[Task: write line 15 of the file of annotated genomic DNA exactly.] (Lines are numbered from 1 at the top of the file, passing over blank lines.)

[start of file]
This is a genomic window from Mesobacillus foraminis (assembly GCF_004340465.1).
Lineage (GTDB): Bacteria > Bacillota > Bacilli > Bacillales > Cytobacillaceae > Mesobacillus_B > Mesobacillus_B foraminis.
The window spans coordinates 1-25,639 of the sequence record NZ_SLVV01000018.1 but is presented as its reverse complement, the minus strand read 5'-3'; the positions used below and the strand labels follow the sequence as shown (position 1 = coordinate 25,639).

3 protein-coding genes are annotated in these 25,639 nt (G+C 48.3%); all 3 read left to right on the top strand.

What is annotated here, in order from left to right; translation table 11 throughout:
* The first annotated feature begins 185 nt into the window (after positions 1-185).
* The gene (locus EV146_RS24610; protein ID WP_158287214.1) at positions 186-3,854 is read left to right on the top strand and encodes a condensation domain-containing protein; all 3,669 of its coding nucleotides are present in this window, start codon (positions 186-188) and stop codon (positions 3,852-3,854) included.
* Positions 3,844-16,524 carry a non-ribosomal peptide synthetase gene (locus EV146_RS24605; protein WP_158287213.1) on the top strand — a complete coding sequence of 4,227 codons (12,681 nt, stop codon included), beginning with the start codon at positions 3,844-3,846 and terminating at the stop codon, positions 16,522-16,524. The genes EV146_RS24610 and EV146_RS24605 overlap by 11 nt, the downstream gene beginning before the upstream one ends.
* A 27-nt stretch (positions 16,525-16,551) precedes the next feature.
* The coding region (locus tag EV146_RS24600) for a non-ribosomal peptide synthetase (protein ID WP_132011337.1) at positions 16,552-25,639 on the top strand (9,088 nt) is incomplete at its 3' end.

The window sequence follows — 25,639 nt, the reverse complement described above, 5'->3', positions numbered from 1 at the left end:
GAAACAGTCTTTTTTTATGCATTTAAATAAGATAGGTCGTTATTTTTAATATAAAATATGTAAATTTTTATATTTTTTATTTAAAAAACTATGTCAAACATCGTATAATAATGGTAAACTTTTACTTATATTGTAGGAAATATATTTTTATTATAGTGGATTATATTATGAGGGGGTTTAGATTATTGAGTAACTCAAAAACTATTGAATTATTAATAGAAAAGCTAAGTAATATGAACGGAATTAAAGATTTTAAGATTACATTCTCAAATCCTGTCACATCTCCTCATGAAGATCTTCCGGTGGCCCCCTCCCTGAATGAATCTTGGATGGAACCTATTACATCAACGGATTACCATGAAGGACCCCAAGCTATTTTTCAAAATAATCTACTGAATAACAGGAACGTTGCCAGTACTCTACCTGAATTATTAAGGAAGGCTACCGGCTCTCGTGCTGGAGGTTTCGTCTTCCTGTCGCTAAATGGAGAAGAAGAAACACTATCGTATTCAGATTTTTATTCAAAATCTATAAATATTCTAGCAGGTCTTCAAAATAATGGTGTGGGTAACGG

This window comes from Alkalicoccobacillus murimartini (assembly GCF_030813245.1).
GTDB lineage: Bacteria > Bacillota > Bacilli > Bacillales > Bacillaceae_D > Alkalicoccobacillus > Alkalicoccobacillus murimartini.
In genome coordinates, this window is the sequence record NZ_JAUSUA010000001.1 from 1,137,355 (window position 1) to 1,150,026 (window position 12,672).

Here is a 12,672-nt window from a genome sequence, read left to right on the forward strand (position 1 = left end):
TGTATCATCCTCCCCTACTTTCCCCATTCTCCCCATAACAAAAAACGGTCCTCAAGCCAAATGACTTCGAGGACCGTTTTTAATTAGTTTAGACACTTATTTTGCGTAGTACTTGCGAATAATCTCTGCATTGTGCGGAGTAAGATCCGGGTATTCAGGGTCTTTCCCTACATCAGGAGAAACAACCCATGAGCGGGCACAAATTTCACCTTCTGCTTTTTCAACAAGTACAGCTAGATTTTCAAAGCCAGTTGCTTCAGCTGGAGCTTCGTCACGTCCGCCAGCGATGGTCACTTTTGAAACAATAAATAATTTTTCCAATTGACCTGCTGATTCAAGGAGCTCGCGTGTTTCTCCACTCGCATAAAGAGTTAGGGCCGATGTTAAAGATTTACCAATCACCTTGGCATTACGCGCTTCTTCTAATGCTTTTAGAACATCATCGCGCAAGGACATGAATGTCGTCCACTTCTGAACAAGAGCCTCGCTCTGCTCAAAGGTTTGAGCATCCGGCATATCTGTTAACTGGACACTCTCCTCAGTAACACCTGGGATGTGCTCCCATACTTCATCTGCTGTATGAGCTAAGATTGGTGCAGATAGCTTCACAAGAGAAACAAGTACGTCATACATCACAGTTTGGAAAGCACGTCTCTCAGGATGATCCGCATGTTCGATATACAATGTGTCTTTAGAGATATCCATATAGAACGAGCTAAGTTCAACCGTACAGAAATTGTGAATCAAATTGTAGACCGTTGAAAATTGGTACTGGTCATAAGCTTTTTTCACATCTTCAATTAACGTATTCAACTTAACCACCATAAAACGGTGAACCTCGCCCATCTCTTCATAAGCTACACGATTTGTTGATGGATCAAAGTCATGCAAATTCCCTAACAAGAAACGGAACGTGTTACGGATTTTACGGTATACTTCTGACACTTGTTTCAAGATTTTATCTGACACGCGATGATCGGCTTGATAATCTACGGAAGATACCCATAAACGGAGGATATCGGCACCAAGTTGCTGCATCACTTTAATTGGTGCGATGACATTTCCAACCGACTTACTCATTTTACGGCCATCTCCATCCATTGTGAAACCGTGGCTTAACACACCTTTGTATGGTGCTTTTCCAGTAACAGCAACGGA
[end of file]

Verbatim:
In genome coordinates, this window is the sequence record NZ_JAUSUA010000001.1 from 1,137,355 (window position 1) to 1,150,026 (window position 12,672).